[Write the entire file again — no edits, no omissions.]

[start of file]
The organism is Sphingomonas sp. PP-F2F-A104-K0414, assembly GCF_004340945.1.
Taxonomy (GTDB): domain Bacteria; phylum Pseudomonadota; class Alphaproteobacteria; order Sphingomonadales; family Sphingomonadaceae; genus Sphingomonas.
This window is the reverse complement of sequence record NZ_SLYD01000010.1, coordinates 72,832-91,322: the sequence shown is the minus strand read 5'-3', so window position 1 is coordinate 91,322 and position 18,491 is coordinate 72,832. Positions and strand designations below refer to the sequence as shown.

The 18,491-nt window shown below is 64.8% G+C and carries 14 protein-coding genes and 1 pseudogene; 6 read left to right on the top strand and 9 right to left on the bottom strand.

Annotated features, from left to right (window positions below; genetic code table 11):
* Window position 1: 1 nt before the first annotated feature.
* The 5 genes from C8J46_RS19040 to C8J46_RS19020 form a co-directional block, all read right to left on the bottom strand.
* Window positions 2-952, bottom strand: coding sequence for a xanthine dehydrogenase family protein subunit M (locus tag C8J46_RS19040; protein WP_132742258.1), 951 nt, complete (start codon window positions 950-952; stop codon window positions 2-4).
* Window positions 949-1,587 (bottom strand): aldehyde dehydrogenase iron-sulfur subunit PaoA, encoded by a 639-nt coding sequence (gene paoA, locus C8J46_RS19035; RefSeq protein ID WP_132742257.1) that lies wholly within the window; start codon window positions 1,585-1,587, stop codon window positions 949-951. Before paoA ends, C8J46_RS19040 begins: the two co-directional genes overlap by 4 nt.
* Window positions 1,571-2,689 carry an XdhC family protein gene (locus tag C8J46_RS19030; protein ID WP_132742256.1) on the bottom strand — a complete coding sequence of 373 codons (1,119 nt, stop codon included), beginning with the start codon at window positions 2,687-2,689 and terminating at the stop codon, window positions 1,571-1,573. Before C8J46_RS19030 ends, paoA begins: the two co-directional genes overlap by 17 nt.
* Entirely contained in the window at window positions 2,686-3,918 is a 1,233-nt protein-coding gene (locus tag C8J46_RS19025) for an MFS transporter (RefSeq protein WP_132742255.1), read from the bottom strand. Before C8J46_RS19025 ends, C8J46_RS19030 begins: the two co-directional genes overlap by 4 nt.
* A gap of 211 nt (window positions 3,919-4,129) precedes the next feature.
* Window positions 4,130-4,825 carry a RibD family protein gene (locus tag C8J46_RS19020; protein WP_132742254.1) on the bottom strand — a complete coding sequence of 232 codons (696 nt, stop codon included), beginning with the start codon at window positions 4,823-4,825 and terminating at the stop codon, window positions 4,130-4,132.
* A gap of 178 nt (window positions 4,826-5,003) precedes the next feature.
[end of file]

The organism is Sphingomonas sp. PP-F2F-A104-K0414, assembly GCF_004340945.1.
Taxonomy (GTDB): domain Bacteria; phylum Pseudomonadota; class Alphaproteobacteria; order Sphingomonadales; family Sphingomonadaceae; genus Sphingomonas.
This window is the reverse complement of sequence record NZ_SLYD01000010.1, coordinates 72,832-91,322: the sequence shown is the minus strand read 5'-3', so window position 1 is coordinate 91,322 and position 18,491 is coordinate 72,832. Positions and strand designations below refer to the sequence as shown.

The 18,491-nt window shown below is 64.8% G+C and carries 14 protein-coding genes and 1 pseudogene; 6 read left to right on the top strand and 9 right to left on the bottom strand.

Annotated features, from left to right (window positions below; genetic code table 11):
* Window position 1: 1 nt before the first annotated feature.
* The 5 genes from C8J46_RS19040 to C8J46_RS19020 form a co-directional block, all read right to left on the bottom strand.
* Window positions 2-952, bottom strand: coding sequence for a xanthine dehydrogenase family protein subunit M (locus tag C8J46_RS19040; protein WP_132742258.1), 951 nt, complete (start codon window positions 950-952; stop codon window positions 2-4).
* Window positions 949-1,587 (bottom strand): aldehyde dehydrogenase iron-sulfur subunit PaoA, encoded by a 639-nt coding sequence (gene paoA, locus C8J46_RS19035; RefSeq protein ID WP_132742257.1) that lies wholly within the window; start codon window positions 1,585-1,587, stop codon window positions 949-951. Before paoA ends, C8J46_RS19040 begins: the two co-directional genes overlap by 4 nt.
* Window positions 1,571-2,689 carry an XdhC family protein gene (locus tag C8J46_RS19030; protein ID WP_132742256.1) on the bottom strand — a complete coding sequence of 373 codons (1,119 nt, stop codon included), beginning with the start codon at window positions 2,687-2,689 and terminating at the stop codon, window positions 1,571-1,573. Before C8J46_RS19030 ends, paoA begins: the two co-directional genes overlap by 17 nt.
* Entirely contained in the window at window positions 2,686-3,918 is a 1,233-nt protein-coding gene (locus tag C8J46_RS19025) for an MFS transporter (RefSeq protein WP_132742255.1), read from the bottom strand. Before C8J46_RS19025 ends, C8J46_RS19030 begins: the two co-directional genes overlap by 4 nt.
* A gap of 211 nt (window positions 3,919-4,129) precedes the next feature.
* Window positions 4,130-4,825 carry a RibD family protein gene (locus tag C8J46_RS19020; protein WP_132742254.1) on the bottom strand — a complete coding sequence of 232 codons (696 nt, stop codon included), beginning with the start codon at window positions 4,823-4,825 and terminating at the stop codon, window positions 4,130-4,132.
* A gap of 178 nt (window positions 4,826-5,003) precedes the next feature.